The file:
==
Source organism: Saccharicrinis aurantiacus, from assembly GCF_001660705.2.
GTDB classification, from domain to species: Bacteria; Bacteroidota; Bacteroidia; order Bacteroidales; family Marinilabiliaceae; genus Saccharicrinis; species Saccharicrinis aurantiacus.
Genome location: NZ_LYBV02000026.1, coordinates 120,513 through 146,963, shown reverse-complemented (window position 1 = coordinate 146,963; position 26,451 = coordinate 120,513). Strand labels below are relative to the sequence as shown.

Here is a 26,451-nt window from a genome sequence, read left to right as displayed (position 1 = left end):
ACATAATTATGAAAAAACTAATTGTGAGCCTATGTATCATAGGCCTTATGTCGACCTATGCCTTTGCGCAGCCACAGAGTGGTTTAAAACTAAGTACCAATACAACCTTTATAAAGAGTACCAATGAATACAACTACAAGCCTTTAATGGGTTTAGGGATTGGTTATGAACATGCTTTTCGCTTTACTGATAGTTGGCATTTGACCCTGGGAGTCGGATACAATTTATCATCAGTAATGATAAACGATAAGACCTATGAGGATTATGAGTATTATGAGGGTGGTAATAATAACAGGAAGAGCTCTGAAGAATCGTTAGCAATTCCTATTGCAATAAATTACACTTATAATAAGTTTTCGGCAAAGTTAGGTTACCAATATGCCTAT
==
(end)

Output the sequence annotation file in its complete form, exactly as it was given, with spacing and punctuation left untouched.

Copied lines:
Source organism: Saccharicrinis aurantiacus, from assembly GCF_001660705.2.
GTDB classification, from domain to species: Bacteria; Bacteroidota; Bacteroidia; order Bacteroidales; family Marinilabiliaceae; genus Saccharicrinis; species Saccharicrinis aurantiacus.
Genome location: NZ_LYBV02000026.1, coordinates 120,513 through 146,963, shown reverse-complemented (window position 1 = coordinate 146,963; position 26,451 = coordinate 120,513). Strand labels below are relative to the sequence as shown.

Here is a 26,451-nt window from a genome sequence, read left to right as displayed (position 1 = left end):
ACATAATTATGAAAAAACTAATTGTGAGCCTATGTATCATAGGCCTTATGTCGACCTATGCCTTTGCGCAGCCACAGAGTGGTTTAAAACTAAGTACCAATACAACCTTTATAAAGAGTACCAATGAATACAACTACAAGCCTTTAATGGGTTTAGGGATTGGTTATGAACATGCTTTTCGCTTTACTGATAGTTGGCATTTGACCCTGGGAGTCGGATACAATTTATCATCAGTAATGATAAACGATAAGACCTATGAGGATTATGAGTATTATGAGGGTGGTAATAATAACAGGAAGAGCTCTGAAGAATCGTTAGCAATTCCTATTGCAATAAATTACACTTATAATAAGTTTTCGGCAAAGTTAGGTTACCAATATGCCTAT